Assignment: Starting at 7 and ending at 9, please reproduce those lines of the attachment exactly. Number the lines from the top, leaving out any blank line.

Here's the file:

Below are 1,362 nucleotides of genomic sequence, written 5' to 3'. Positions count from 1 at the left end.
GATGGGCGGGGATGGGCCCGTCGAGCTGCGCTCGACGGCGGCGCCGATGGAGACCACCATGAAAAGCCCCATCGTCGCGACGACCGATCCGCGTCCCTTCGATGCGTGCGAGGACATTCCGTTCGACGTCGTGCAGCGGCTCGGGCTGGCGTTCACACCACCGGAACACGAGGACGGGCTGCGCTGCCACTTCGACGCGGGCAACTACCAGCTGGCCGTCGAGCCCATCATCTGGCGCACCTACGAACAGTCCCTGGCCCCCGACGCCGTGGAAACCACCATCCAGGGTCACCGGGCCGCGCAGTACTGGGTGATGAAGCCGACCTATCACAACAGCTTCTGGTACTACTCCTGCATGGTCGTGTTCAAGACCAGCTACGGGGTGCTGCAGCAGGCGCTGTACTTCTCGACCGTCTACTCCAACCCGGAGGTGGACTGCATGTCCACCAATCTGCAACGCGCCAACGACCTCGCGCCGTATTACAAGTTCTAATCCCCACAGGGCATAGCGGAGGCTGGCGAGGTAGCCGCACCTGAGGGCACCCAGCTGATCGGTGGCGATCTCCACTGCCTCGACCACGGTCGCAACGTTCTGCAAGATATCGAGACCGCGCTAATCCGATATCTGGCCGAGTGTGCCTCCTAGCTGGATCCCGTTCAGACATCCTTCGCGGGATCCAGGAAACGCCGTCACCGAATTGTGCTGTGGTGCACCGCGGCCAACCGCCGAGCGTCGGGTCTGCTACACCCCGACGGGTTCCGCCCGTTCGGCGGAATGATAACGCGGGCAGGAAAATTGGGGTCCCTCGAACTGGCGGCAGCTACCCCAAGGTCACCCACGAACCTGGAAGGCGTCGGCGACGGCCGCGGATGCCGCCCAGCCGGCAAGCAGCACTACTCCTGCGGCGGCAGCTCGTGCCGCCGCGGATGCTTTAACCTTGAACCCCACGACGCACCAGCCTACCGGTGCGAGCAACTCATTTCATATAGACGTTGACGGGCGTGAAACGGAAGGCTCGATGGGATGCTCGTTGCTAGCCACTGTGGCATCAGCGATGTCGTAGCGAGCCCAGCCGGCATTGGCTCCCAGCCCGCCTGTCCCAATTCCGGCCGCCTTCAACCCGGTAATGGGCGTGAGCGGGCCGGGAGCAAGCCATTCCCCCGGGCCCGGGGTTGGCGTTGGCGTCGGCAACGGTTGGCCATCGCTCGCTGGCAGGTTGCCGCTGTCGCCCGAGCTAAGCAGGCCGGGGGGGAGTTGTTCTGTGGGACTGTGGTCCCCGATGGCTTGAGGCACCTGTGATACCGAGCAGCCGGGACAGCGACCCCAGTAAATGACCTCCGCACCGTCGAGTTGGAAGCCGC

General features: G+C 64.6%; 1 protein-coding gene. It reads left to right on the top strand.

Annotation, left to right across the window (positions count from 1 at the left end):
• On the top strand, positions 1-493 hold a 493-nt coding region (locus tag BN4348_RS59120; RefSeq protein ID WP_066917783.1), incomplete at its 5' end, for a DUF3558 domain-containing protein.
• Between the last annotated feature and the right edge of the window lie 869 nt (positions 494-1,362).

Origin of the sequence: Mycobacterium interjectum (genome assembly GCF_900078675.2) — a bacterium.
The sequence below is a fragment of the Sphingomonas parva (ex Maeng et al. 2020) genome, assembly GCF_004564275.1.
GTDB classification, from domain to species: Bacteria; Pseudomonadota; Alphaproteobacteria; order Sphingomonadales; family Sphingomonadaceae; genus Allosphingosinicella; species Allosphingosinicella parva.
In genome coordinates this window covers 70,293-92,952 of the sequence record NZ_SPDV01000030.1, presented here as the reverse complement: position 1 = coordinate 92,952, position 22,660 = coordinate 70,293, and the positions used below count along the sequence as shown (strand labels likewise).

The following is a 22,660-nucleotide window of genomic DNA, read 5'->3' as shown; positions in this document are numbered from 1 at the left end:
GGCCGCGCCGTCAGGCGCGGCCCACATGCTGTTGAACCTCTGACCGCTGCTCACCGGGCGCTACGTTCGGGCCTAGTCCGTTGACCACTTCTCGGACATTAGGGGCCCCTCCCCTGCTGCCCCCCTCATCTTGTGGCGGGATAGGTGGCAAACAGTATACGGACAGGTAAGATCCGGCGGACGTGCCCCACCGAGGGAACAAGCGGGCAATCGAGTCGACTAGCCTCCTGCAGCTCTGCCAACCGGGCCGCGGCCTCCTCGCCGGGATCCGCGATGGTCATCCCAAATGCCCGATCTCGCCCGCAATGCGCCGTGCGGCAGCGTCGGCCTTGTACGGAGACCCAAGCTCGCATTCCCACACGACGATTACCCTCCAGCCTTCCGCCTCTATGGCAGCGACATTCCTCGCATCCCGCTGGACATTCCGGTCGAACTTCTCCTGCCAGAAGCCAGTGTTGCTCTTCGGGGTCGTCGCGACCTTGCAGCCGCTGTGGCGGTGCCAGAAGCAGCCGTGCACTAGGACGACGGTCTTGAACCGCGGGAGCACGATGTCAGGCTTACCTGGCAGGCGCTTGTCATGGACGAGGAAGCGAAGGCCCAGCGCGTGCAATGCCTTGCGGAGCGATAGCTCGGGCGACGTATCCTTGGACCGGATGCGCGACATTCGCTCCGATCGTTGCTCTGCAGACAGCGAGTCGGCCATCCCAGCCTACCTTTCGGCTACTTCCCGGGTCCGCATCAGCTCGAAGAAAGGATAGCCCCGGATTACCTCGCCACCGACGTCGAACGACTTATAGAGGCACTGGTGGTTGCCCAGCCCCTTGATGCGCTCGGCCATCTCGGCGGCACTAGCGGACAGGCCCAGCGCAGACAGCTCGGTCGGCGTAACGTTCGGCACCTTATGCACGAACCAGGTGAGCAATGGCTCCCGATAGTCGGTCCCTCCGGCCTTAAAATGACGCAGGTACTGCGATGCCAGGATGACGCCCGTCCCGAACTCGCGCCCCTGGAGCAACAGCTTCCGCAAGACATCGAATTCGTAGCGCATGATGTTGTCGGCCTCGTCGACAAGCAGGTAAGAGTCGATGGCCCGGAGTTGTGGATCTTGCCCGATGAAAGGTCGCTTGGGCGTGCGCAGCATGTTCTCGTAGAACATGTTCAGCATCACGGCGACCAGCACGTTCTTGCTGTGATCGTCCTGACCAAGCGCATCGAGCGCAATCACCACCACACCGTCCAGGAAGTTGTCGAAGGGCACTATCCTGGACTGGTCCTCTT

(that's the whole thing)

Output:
Origin of the sequence: Mycobacterium interjectum (genome assembly GCF_900078675.2) — a bacterium.
The sequence below is a fragment of the Sphingomonas parva (ex Maeng et al. 2020) genome, assembly GCF_004564275.1.
GTDB classification, from domain to species: Bacteria; Pseudomonadota; Alphaproteobacteria; order Sphingomonadales; family Sphingomonadaceae; genus Allosphingosinicella; species Allosphingosinicella parva.